(You just did, didn't you? Well, I warned you. It's not my fault that now you're going to have to cut your eyes to drain out the evil.)
Each of the races looks very distinct, so you should see far fewer "clones" in Vanguard than you see in other games - but more importantly, Sigil has opted to provide an astonishingly powerful set of tools to players for character creation. Every element of your character's features can be modified, ranging from height and body mass to tiny details like how close-set the eyes are and how large the hands are in proportion to the rest of the body. The final results can, admittedly, look very bizarre - but with a little tweaking you can make a huge range of attractive, or at least interesting, characters, and the chances of running into a doppelganger are incredibly slim.
The Class Divide
Each of the 17 playable races can choose from a number of character classes - there are 15 in total in the game at present (more will be added after launch, we're assured), but no one race can access all 15 classes, so choosing the right race and class combination is vital (thankfully, the screen where you roll your character is extremely simple and intuitive when it comes to these options - click on a character class, and the races which can play that class are highlighted; click on a race, and the classes it can play are highlighted). These classes range from straightforward "ugh me hit things" guys like the Warrior, through to much more interesting and (somewhat) original classes like the Psionist and the Blood Mage.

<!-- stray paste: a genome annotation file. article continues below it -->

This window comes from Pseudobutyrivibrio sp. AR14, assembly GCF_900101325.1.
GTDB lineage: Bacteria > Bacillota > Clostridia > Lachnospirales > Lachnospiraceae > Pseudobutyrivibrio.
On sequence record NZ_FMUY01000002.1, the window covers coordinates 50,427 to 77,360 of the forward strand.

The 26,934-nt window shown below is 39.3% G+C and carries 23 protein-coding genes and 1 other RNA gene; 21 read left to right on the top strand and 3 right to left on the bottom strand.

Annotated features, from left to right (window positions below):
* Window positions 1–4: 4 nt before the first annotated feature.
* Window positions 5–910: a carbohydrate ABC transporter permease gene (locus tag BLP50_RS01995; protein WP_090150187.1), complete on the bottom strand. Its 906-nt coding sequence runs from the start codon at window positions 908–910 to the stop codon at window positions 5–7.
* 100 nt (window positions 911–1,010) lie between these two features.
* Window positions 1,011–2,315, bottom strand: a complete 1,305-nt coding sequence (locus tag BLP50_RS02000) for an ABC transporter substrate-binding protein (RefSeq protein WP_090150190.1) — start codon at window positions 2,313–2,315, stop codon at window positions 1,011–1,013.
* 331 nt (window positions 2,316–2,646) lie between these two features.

Now, at this point you're probably thinking the same thing we were - that having 17 races and 15 classes sounds bloody complicated, and immediately off-putting for the average player. However, Sigil has cunningly decided to actually break down all its character classes into four broad categories - Defensive Fighters, Offensive Fighters, Arcane Casters and Healers. This makes finding the type of character you want to play much easier, and to the developers' credit, each class within the "class grouping" plays very differently. Although I play a Paladin of some description in almost everything (get your booing, hissing and calls for nerfing in now, WoW types!), it's hard not to be attracted by the Blood Mage, who basically forms blood pacts with both those he is healing and those he is dealing damage to, and the Necromancer, who can animate corpses to fight for him. Best of all, each of these classes plays uniquely from the outset - Sigil recognises that all too many games start out casting classes that should be interesting, in theory, by making them stab things with daggers for five to ten levels, so they've ensured that a core skill that demonstrates the unique nature of the class is available to players from the outset.